I’ve been ridiculously busy for the past six weeks working on my mosaic commission for the Royal Brompton Hospital in London. The project started six months ago when I worked with lots of patients, staff, parents and visitors to create leaf shaped mosaics that would eventually become part of a larger piece for permanent display in the courtyard at the hospital.
After a fairly wet and chilly weekend, all the mosaics were installed on the walls and looking fantastic. We celebrated on Monday with an opening event which some of the original participants came to. We had great fun trying to find their individual mosaics from the hundred or so that were included in the final artwork.
Each ‘leaf’ shape within the mosaic artwork was made by a participant in the hospital workshops. Once I had gathered all the participants’ artwork, I spent a few days arranging and rearranging the mosaics to get all the colours and individual layouts to work. These were then transferred to larger templates and I mosaiced around the leaves to fill in the background colours. These were chosen to compliment the participants’ mosaics but also to bring some much needed greenery to the hospital courtyard.
I also kept the in-fill mosaics to a fairly simple design, with most mosaics cut in a Byzantine tile form (20mm x 10mm) and laid in a primarily Opus Classicum layout. Opus Classicum is a combination of Opus Tessellatum and Opus Vermiculatum whereby the tiles are primarily laid in a brickwork pattern with any ‘objects’ within the background surrounded by tiles following its form. This allowed the mosaic pieces to really highlight the participants’ work whilst creating a simpler background to also set them off.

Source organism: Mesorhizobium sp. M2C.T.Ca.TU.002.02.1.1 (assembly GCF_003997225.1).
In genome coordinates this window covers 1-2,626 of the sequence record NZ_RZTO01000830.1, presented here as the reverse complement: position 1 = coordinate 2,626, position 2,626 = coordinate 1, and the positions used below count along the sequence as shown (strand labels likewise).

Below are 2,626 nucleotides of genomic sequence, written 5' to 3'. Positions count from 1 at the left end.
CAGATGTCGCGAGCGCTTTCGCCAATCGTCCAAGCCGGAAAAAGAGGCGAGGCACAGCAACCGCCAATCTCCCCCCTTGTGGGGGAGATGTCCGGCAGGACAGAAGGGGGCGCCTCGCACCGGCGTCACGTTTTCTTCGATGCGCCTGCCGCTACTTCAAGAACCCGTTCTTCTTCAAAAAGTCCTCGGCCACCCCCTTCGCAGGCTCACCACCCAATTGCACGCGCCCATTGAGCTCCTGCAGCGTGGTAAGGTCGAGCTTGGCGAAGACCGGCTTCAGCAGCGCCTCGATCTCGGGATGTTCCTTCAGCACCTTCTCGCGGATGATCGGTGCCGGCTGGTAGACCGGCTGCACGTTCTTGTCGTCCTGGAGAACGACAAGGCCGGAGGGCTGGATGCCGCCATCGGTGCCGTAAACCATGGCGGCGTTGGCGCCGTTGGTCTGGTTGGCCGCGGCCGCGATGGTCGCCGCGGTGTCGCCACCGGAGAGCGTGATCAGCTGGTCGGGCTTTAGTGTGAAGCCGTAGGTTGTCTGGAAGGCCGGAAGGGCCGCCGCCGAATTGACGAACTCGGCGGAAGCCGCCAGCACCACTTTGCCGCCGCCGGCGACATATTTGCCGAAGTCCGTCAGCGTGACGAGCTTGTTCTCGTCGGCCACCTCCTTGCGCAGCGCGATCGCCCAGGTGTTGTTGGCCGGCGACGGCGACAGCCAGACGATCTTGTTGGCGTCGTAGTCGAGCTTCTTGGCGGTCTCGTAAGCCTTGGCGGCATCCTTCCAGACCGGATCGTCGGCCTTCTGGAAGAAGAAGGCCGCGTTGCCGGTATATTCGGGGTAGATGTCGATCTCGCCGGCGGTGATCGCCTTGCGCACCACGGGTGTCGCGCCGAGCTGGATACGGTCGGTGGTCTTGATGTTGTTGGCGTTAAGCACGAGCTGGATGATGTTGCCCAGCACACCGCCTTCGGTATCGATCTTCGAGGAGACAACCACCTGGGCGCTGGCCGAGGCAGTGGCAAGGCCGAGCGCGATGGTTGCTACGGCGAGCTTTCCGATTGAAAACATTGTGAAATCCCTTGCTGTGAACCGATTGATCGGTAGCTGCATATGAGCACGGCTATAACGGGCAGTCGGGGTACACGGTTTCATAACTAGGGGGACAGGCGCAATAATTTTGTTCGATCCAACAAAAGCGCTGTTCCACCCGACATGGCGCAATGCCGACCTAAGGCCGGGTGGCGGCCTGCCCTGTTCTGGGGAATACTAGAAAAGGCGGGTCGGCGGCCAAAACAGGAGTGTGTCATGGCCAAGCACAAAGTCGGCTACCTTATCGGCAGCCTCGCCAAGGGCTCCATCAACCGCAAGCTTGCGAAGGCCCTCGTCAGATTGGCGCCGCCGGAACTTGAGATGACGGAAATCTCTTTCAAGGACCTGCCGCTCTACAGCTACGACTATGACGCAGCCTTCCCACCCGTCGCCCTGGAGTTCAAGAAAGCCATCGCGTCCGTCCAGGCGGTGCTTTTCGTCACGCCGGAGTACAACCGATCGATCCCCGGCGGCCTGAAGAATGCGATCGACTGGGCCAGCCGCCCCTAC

Having completed two sets of workshops at the Royal Brompton Hospital in June, I trotted off to London this week to pick up the final completed mosaics and to present the final designs to rb&h Arts.
For the workshops, I spent two days working with patients, visitors, staff and passers-by to develop designs and ideas for the final artwork and then two days making mosaics, using a leaf shape as a basic template. During the workshops we made over 70 mosaic leaves which will all be incorporated into the final artwork.
I also created 50 mosaic ‘packs’ for people to take away and use or for people that couldn’t make it down to the workshops. These consisted of a bag of mosaics, a leaf template on brown paper, a pot of PVA, a glue brush and a set of mosaic instructions. The packs proved really popular and they were all used which was fantastic!
I’ve created a design based on the same leaf template but at a much larger scale. Each ‘leaf’ incorporates the mosaics created during the workshops and these leaves will be displayed around the courtyard. I’ve used every single one of the mosaics made which at the last count was 93 individual pieces.
Next job – reverse the mosaics made during the workshops as these were made using the double indirect method. I’ll use the indirect method to make the larger pieces.
I also delivered some of my leaf prints to the hospital as they are being used for a small exhibition in the foyer there alongside promoting the mosaic project.
Images © rb&hArts at Royal Brompton & Harefield NHS Foundation Trust